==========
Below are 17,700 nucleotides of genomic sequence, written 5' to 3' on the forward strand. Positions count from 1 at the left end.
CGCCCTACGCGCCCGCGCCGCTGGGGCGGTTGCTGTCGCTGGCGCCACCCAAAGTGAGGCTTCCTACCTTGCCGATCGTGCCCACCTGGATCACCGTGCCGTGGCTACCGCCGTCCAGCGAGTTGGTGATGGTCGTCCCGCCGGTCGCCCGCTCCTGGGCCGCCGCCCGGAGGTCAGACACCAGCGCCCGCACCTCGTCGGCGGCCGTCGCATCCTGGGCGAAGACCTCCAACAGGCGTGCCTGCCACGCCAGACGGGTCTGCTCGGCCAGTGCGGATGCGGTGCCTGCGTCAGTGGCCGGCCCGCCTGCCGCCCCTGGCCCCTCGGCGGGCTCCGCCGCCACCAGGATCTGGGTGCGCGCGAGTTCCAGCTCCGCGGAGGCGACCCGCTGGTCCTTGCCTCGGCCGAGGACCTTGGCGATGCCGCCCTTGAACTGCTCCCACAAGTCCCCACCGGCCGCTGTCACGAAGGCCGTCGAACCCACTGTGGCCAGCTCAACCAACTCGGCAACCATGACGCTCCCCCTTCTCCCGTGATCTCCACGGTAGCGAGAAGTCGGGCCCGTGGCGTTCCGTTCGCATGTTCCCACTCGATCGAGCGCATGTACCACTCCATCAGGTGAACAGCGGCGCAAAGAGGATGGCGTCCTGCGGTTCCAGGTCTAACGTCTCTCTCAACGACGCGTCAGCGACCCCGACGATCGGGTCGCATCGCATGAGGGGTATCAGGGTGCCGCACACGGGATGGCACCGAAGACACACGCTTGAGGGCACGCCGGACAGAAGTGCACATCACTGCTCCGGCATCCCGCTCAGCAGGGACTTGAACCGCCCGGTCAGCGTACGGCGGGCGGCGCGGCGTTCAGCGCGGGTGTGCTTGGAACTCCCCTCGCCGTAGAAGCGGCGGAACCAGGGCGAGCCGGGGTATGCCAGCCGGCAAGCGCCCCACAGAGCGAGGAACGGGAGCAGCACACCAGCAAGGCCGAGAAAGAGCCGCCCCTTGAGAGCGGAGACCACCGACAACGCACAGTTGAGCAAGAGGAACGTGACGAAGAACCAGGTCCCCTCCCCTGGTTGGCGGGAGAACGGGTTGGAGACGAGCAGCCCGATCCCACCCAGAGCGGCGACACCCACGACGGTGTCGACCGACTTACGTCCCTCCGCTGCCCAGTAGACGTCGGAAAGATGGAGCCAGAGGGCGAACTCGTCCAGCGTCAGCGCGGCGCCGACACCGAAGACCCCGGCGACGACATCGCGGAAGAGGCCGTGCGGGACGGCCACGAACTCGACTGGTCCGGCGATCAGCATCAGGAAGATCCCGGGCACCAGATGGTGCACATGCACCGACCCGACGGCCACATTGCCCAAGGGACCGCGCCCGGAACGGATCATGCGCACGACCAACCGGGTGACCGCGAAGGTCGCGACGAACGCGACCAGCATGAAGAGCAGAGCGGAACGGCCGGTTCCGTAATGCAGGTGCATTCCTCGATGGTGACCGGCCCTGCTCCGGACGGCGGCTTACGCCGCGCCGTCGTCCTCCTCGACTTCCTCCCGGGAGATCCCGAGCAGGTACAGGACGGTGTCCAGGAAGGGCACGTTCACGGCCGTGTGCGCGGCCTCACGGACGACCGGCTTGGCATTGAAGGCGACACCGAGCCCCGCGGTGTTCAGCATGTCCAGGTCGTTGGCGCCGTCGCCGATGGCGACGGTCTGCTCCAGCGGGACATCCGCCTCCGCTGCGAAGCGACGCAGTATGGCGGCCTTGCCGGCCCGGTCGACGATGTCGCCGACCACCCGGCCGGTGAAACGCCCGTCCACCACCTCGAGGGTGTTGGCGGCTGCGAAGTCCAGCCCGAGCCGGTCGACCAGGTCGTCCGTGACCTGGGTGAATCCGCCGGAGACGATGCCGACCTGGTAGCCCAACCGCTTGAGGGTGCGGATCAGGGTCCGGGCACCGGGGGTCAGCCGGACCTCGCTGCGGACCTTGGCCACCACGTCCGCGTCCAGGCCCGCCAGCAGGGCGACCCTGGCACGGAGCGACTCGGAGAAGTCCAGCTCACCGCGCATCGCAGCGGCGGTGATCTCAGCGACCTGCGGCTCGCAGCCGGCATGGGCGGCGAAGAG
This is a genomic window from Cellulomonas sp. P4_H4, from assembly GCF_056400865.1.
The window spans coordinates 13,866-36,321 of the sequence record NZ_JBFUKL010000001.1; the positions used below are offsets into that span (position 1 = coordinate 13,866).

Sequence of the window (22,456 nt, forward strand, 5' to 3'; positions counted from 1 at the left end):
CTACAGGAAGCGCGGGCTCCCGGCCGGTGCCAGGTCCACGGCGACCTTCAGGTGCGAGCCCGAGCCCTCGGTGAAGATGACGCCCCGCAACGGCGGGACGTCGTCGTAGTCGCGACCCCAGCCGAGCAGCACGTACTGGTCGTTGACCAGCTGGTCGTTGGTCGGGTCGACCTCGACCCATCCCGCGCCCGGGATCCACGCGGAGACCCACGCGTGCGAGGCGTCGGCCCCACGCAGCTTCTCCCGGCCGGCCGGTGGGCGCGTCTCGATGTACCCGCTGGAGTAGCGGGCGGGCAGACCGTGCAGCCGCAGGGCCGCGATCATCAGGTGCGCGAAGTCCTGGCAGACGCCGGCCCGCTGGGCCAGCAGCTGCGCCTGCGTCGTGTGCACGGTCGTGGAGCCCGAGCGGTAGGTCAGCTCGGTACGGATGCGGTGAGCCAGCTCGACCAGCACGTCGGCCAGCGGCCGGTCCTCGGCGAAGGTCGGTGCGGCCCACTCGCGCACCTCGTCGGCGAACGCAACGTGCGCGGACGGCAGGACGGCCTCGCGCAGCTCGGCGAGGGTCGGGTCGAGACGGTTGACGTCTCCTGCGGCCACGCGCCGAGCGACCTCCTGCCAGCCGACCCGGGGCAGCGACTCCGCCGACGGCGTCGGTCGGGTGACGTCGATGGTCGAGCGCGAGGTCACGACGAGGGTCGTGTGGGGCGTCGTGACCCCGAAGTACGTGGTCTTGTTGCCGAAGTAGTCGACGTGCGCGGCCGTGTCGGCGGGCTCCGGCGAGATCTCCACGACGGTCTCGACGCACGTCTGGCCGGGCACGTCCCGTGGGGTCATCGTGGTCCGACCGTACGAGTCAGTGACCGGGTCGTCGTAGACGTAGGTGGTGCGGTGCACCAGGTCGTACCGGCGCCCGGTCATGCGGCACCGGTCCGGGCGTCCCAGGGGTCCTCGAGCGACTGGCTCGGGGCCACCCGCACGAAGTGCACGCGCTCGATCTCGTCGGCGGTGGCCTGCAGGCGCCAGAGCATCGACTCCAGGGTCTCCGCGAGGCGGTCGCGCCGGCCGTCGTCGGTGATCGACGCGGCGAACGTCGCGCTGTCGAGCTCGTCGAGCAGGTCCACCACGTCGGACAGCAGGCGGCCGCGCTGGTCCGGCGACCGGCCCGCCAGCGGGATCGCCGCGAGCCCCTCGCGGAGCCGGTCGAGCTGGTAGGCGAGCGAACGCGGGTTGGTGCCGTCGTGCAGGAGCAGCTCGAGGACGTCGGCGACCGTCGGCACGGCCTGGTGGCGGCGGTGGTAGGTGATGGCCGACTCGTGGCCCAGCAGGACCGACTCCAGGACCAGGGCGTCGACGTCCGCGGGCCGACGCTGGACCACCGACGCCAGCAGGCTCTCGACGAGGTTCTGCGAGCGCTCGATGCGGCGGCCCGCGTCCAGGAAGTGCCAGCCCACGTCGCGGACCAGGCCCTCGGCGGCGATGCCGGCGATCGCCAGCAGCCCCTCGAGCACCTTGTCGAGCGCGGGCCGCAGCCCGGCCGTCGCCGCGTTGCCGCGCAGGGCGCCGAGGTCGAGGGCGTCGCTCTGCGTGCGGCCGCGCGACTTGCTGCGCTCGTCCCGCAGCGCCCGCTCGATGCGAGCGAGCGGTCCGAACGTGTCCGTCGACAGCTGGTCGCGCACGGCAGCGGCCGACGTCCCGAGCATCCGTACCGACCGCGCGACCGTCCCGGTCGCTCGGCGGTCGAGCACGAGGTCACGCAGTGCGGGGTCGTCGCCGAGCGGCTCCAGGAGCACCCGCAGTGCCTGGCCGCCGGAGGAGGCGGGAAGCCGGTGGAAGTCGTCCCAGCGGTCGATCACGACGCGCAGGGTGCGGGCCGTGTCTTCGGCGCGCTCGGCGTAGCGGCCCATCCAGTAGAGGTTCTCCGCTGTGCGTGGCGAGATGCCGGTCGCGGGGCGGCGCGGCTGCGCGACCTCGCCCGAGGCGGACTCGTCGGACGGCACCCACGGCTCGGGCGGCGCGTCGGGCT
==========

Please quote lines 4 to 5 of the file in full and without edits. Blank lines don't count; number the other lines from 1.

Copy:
The window spans coordinates 13,866-36,321 of the sequence record NZ_JBFUKL010000001.1; the positions used below are offsets into that span (position 1 = coordinate 13,866).

Sequence of the window (22,456 nt, forward strand, 5' to 3'; positions counted from 1 at the left end):